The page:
Did the Ahh Bra make me go Ahh?

We’ve all seen infomercial products and we have all been tempted to buy. There is something about the sales approach that just captivates the audience. Lucky for me, I do not have cable TV so I miss out on a lot of those products. But some still get brought to my attention, especially those that may be useful to ladies that are recovering from surgery. Recently I had the opportunity to review one of these products, the Ahh Bra.

The Ahh Bra is made and designed by Rhonda Shear Intimates. There is actually a large range of products in Rhonda Shear’s line, the Ahh Bra to leggings, to sleepwear and shapewear, and even some wired and wireless bras. I was contacted by a PR company about the possibility of trying and reviewing some of these products.  Because of the nature of my blog I asked for products that could be used more as a post operative bra.  So I was provided with four products to try, free of charge. I want to note here that even though these items were free my review of them is my thoughts alone.

I want to start with the product that has worked the best for me, the “Ahh Generation” bra.  This bra and the regular Ahh Bra are essentially the same bra, with the addition of a set of removable inner cup pads. I was provided with the “Ahh Generation” and the Ahh Bra both in size medium based on my fullest bust measurements.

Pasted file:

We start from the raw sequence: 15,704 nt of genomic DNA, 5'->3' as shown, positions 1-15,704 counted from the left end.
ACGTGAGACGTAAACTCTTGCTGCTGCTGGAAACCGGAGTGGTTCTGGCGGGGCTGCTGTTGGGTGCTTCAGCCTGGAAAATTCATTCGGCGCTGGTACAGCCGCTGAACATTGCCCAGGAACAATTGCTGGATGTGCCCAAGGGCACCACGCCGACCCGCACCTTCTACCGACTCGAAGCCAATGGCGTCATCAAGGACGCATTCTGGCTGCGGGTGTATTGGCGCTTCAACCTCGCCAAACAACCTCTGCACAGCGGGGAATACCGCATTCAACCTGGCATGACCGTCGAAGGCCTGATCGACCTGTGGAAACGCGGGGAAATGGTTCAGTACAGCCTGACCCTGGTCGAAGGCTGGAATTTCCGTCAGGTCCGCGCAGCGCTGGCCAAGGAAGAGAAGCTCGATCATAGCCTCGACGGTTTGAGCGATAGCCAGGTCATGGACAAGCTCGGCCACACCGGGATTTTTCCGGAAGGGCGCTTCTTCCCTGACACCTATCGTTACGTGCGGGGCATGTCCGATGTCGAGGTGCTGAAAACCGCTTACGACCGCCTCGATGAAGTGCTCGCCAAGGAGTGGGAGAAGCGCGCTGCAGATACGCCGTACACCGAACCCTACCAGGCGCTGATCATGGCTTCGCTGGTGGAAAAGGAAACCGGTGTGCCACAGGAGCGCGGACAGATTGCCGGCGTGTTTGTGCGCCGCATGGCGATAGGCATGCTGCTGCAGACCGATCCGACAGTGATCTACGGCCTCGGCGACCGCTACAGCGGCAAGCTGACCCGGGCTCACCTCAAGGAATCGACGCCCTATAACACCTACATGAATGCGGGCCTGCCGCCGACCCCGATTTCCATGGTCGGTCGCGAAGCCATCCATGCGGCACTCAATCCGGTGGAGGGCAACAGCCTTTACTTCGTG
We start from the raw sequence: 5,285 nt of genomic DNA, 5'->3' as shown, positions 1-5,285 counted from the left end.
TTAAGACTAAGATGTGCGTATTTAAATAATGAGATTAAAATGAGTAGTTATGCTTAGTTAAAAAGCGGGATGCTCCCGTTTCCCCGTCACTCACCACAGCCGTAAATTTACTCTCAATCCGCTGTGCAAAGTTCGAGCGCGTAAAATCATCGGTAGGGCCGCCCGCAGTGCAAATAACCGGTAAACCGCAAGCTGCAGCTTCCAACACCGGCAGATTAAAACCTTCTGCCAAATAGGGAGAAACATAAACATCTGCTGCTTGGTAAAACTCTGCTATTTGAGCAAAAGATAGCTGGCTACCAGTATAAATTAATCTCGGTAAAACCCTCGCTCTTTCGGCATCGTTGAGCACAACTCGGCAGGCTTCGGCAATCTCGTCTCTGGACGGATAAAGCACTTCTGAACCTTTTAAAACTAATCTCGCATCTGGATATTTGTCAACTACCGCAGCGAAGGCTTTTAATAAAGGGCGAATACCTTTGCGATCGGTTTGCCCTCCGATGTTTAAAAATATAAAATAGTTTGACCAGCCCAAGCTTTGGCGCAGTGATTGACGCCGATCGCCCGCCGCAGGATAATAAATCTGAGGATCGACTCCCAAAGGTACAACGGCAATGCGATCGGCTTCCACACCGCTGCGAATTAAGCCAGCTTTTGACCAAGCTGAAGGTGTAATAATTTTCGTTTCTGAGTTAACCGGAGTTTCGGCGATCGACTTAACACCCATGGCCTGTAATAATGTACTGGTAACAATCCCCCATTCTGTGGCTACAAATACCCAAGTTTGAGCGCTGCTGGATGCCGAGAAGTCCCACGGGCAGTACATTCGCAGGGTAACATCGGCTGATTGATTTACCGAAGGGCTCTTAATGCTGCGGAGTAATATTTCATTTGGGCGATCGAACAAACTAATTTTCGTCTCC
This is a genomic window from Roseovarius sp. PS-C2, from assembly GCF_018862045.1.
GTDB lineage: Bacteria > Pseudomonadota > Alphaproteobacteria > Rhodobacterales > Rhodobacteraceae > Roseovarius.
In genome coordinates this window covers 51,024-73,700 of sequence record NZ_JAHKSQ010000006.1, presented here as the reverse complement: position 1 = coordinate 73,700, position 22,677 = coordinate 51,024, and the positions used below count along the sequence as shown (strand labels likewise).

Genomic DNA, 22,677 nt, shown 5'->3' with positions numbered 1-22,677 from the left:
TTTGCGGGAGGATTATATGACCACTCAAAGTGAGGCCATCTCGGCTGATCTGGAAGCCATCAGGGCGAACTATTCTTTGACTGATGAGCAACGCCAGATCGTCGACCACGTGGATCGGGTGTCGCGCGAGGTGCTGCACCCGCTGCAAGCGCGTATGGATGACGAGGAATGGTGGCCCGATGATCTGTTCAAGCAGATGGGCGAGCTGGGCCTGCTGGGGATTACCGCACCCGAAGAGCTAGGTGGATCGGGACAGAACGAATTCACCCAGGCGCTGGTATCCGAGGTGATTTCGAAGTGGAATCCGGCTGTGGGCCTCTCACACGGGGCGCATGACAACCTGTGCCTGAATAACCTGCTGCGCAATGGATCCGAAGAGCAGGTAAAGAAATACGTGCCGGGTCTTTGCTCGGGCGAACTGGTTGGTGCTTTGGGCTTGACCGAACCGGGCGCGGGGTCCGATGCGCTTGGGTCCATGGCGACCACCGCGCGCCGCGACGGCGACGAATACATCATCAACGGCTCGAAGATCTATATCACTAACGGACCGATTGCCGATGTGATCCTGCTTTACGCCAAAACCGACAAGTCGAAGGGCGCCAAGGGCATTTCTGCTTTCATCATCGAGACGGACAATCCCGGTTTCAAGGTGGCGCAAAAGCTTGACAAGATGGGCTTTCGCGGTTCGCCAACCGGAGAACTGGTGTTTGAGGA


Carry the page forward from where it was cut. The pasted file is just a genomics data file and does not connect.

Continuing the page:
The two photos above are of the “Ahh Generation” bra and the removable pads.  As you can see the pads are easily removable through the pocket opening just below where the strap sits above your underarm. The pads look to be of good size, but they are actually quite small.  I could definitely use a larger pad. Unfortunately I don’t have a photo that shows how disproportionately small they are when compared to the rest of my breast.  But the ability to have those pads in place is what makes this bra better for me then the regular Ahh bra. Why?  Well when you are recovering from breast surgery or are pregnant you may have something in common, out of control nipples that randomly decide to do their own thing. Those pads are perfect for hiding post operative headlights or out of control pregnancy nipples. They do add a touch of support, but not enough to factor into the overall support of the bra.


This photo was taken a while ago when I was still easily wearing a 28J bra. As you can see the band part of the bra is nice and wide, which can be great for some women. But when you are rocking a baby bump (or post surgery bloat from anesthesia) it will roll up under your breasts.  You can also see how much this bra will stretch. That is due to a combination of materials, Nylon with a bit of Spandex. Unfortunately all this stretch does not do much to keep the breasts lifted.


This photo is a regular bra in a 28J (the Freya Faye, I think). Sorry about the inside out shirt, but the designs on the shirt were a bit distracting. The photo below is the same shirt with the Ahh bra under.


You can definitely see a difference in regards to the lift of a regular bra vs the lift of the Ahh bra.  So for women with natural breasts, women who are recovering from a breast reduction or a breast lift (with our with out augmentation) this bra is probably not a daily wear option for you.  Ladies that are recovering from augmentation or reconstruction surgery that are looking for a softly supportive wireless option, this may be an option for you. It does not provide any compression, so if your surgeon wants you in a bra that provides compression this is not an option to consider.  But if you need light support to encourage your new implants to settle properly into position then this may be a good choice for you.  As with any part of your recovery, be sure to check with your surgeon.